I did something stupid this winter: I have a new puppy. It seemed like a good idea at the time. I figured Habersham was middle aged and would still be able to help train the new pup, and that pup would last to 85 or more, so he would be my last dog. So, I arranged to buy a Labrador puppy from a reputable breeder.
I’ve had a long love affair with Labs, starting with my first in 1983 and ending when my last passed away in 2017. It’s been many years and a lot of hunting, fishing, canoeing and trips – west as far as Arizona, north to Montana and east to Virginia. Each of them was a good traveler, a reliable guard dog and a good retriever. They had gentle dispositions, loved children, and were loyal confidants with whom I could share all my tears and laughter.
We brought Pete home on December 16th. I named it after LaPiere Cavender, an interesting gentleman with a long history in aviation who I had worked with at the Nashville Flying Service in the 1970s.
I should have named him after the little boy in Mark Twain’s story, “The Ransom of Red Chief.”
Pete immediately showed an independent spirit and a thirst for adventure. He had to explore everything and usually tried new things by biting them, to see if they were edible and tasted good. Her sharp little baby teeth soon made Habersham’s ears look like computer punch cards, and every hand in the family had a few deep cuts and nicks. It also excels at removing paint from table legs and other wooden surfaces. Of course, being a puppy, his mouth was itchy when he cut his permanent teeth.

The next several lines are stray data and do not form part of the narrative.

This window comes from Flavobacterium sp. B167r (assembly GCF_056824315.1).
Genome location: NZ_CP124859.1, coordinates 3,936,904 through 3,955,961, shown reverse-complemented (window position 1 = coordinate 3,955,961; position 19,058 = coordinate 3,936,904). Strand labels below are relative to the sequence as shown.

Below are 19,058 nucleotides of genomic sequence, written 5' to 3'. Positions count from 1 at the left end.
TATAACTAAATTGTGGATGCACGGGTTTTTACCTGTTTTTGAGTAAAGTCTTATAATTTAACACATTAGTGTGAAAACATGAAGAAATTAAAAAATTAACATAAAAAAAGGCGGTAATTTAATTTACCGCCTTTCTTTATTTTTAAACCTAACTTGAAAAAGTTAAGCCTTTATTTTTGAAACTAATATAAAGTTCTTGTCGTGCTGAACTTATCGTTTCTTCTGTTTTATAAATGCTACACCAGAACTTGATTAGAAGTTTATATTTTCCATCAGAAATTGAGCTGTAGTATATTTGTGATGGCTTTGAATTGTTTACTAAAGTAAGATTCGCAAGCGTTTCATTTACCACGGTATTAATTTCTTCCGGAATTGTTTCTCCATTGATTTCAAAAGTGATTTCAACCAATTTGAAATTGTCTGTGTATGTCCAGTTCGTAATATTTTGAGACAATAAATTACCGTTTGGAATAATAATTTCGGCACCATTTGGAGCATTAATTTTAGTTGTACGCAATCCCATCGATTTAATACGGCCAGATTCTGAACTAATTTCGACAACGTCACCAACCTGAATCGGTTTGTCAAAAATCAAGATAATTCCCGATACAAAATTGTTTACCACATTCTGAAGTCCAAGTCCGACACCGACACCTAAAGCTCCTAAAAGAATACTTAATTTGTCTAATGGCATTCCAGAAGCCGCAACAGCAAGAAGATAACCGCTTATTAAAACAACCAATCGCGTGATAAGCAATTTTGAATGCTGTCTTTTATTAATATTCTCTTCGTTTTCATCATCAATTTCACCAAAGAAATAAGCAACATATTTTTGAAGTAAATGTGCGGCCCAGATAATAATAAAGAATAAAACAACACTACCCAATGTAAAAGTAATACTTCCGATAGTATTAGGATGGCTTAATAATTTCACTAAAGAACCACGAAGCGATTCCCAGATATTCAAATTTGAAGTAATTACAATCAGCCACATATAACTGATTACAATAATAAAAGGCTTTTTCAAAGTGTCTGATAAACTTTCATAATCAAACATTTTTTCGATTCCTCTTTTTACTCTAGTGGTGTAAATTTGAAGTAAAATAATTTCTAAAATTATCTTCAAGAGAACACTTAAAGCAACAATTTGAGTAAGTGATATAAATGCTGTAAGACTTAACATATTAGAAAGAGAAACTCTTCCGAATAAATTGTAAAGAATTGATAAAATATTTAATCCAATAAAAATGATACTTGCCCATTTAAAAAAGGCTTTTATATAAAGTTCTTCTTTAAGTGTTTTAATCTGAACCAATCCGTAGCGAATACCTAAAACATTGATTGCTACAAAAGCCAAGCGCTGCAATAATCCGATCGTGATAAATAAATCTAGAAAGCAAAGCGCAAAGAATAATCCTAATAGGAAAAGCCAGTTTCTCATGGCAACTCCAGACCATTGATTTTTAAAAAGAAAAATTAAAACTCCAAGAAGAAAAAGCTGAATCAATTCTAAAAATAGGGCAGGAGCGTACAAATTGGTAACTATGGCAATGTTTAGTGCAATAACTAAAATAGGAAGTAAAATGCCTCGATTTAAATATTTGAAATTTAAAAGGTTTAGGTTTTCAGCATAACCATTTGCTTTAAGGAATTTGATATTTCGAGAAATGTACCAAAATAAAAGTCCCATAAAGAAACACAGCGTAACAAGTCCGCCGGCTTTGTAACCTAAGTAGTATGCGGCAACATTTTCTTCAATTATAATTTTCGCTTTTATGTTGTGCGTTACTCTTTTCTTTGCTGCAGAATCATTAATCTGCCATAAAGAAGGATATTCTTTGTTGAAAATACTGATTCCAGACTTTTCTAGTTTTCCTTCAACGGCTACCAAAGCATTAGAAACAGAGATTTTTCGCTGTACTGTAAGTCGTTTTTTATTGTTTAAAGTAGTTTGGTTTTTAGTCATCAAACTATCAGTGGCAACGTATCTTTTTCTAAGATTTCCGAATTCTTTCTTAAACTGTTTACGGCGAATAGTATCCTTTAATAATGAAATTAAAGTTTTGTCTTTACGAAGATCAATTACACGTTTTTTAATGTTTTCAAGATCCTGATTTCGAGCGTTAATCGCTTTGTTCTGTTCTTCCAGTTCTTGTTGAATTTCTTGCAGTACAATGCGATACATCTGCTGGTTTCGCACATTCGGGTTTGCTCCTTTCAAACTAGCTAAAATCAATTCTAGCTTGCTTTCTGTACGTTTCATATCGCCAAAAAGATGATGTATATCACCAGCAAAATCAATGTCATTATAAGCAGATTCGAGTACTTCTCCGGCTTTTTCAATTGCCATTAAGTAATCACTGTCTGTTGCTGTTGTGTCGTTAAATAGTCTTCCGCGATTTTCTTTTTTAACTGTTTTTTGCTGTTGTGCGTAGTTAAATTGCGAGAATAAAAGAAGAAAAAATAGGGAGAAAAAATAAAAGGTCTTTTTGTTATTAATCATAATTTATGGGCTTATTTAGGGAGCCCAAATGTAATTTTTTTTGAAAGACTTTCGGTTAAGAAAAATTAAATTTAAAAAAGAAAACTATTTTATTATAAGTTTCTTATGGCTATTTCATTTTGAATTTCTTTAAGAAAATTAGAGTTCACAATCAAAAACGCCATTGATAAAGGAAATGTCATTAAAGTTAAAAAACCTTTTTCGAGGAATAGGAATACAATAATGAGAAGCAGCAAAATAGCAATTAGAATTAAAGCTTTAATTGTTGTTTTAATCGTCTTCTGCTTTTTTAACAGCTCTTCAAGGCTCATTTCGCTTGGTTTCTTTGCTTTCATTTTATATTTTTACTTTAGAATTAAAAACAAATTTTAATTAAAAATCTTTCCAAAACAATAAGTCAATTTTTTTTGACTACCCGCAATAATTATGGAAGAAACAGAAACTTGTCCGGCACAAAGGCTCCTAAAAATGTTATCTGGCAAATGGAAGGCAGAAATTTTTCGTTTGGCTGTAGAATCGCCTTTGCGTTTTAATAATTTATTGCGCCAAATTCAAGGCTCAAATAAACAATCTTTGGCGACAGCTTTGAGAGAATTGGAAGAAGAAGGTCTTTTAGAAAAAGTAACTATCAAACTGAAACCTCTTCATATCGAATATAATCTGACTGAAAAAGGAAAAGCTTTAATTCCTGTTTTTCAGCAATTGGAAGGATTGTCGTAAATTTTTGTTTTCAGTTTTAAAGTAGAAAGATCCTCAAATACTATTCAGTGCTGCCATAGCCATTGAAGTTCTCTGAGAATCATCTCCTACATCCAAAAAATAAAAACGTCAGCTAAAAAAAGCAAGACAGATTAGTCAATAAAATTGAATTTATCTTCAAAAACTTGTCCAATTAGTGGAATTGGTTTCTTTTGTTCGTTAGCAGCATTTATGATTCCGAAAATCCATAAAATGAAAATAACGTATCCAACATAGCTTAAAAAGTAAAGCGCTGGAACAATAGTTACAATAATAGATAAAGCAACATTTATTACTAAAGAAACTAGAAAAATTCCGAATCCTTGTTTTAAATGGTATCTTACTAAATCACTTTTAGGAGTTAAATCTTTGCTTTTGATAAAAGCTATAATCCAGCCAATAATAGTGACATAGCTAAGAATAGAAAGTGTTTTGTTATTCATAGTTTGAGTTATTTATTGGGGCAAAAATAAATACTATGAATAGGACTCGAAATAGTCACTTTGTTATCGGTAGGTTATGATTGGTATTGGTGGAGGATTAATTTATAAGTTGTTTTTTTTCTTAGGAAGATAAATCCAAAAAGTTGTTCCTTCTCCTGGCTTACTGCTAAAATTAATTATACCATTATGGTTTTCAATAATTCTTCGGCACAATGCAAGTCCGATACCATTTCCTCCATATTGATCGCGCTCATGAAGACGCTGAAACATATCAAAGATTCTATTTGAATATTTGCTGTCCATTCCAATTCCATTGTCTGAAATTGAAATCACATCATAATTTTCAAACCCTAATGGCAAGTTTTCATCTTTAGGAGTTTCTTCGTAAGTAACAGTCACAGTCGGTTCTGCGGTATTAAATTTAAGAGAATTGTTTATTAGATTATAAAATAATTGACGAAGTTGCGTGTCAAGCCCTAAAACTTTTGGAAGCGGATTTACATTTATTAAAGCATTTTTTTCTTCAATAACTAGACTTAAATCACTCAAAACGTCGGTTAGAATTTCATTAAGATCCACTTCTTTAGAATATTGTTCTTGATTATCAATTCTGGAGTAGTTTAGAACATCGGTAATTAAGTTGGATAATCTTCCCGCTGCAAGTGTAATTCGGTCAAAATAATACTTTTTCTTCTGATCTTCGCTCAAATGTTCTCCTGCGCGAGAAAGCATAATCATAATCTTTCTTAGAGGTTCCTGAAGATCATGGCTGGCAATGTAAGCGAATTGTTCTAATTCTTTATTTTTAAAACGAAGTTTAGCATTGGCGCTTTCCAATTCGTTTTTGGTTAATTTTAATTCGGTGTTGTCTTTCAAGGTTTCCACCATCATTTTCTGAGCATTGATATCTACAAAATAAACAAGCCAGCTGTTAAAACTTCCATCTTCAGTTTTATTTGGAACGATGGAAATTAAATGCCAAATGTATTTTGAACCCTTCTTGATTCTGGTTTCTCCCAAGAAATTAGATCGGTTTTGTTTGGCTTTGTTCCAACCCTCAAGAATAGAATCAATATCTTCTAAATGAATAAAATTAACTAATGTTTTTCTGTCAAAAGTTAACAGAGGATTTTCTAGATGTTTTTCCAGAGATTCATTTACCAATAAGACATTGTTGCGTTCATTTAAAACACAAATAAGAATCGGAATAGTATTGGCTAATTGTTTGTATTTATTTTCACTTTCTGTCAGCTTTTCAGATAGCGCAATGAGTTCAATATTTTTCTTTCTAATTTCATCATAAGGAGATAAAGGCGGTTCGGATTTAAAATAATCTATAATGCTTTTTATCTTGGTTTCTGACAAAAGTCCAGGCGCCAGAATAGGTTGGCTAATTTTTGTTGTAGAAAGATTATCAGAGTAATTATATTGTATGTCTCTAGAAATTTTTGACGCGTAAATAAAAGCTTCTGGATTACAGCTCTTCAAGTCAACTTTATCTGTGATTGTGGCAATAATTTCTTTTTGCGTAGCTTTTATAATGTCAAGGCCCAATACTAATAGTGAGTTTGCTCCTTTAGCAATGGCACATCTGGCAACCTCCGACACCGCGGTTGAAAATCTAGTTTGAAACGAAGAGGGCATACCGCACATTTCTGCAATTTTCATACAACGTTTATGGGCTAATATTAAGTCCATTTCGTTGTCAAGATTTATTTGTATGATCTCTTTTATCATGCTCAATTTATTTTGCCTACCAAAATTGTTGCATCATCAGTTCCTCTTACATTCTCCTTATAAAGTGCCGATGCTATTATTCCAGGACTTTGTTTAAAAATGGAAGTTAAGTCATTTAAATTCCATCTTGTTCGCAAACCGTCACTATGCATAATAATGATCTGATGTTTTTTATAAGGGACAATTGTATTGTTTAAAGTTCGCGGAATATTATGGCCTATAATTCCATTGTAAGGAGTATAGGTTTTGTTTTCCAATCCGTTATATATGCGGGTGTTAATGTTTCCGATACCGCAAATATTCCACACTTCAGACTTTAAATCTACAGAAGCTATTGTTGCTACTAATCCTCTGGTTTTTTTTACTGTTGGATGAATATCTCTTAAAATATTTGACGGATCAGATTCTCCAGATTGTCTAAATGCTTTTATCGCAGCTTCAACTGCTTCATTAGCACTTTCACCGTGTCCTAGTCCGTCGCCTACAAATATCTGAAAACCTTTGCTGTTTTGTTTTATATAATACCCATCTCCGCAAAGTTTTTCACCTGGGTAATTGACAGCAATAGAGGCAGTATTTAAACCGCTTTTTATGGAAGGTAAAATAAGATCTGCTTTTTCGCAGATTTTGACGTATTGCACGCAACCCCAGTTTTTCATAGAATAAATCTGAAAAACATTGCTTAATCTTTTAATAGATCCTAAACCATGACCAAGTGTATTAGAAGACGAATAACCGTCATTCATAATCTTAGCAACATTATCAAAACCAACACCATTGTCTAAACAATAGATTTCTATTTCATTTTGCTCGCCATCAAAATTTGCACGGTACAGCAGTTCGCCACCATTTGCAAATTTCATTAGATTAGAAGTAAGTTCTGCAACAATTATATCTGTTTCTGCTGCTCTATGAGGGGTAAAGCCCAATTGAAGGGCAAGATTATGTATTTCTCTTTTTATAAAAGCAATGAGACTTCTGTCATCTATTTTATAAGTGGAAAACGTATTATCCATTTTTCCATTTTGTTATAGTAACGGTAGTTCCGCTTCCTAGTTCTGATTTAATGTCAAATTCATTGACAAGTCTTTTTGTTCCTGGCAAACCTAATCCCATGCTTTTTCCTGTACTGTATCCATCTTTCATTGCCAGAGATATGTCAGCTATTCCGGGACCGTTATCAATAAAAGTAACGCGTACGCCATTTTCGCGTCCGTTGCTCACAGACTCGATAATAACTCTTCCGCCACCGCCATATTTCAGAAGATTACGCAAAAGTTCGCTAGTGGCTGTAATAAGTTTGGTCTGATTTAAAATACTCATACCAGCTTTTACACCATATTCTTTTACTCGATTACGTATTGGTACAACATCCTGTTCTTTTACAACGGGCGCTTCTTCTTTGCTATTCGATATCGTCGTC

I remember when my son was teething, a lady at church told me to use green mint cream. I told him that I rubbed it on his gums and he was still crying. She said, “You’re not using it right. After rubbing it on his gums, drink the rest. This way you won’t worry about him crying. I didn’t at the time and didn’t think it would be an appropriate treatment for a puppy. Luckily, he’s almost done teething, and we expect his chewing will soon be much less.
Then there is the small matter of home training. Pete was much slower to learn the right place for a potty break. It was a great boon to people who make and sell paper towels and detergents. Thank goodness for the tiled floors. However, we found it less than ideal. Luckily, he’s learned that “that” isn’t done in the house, and has chosen a place away from the door to do his business.
We also started teaching him basic obedience. He has learned what it means to sit down and begins to understand “Lie down”. For a very long time, he thought “Come” was a request for cat play, but he’s beginning to realize that it’s an order, not a request. He always wants to stop and sniff the flowers when he’s walking on a leash, but he thinks his chain collar is a good thing because it means we’re leaving the yard and he’ll be able to see more of the big world. We try to expose it to more and more people. He gets really excited and wants to rush and jump when he meets new people. I’m glad he likes people and wants to be their friend, but I try to make him less rambunctious to show his affection.
He started trying to get out of the yard to greet people and mingle with neighborhood dogs who are allowed to roam freely. I don’t want it out for several reasons, including that it might get lost. This led to the realization of a project that I have been putting off since we moved here: to build a good, solid and attractive door. I had assembled one from fence panels when I put up the fence, and at the time said we needed a decent gate. It was never big enough to do that, until now. So today I went to Lowe’s and found a wrought iron gate and fence panel that matched it, took them home and replaced the rickety old contraption with a proper gate.
I’m sure there will be many more plans and many misadventures before Pete is a full grown dog and able to take his place in our hunts, but the last three months have been plenty for a big bald guy!
Don Jackson, husband, father, veteran and lifelong outdoor enthusiast, writes Outdoor Ramblings from his home in Greene County.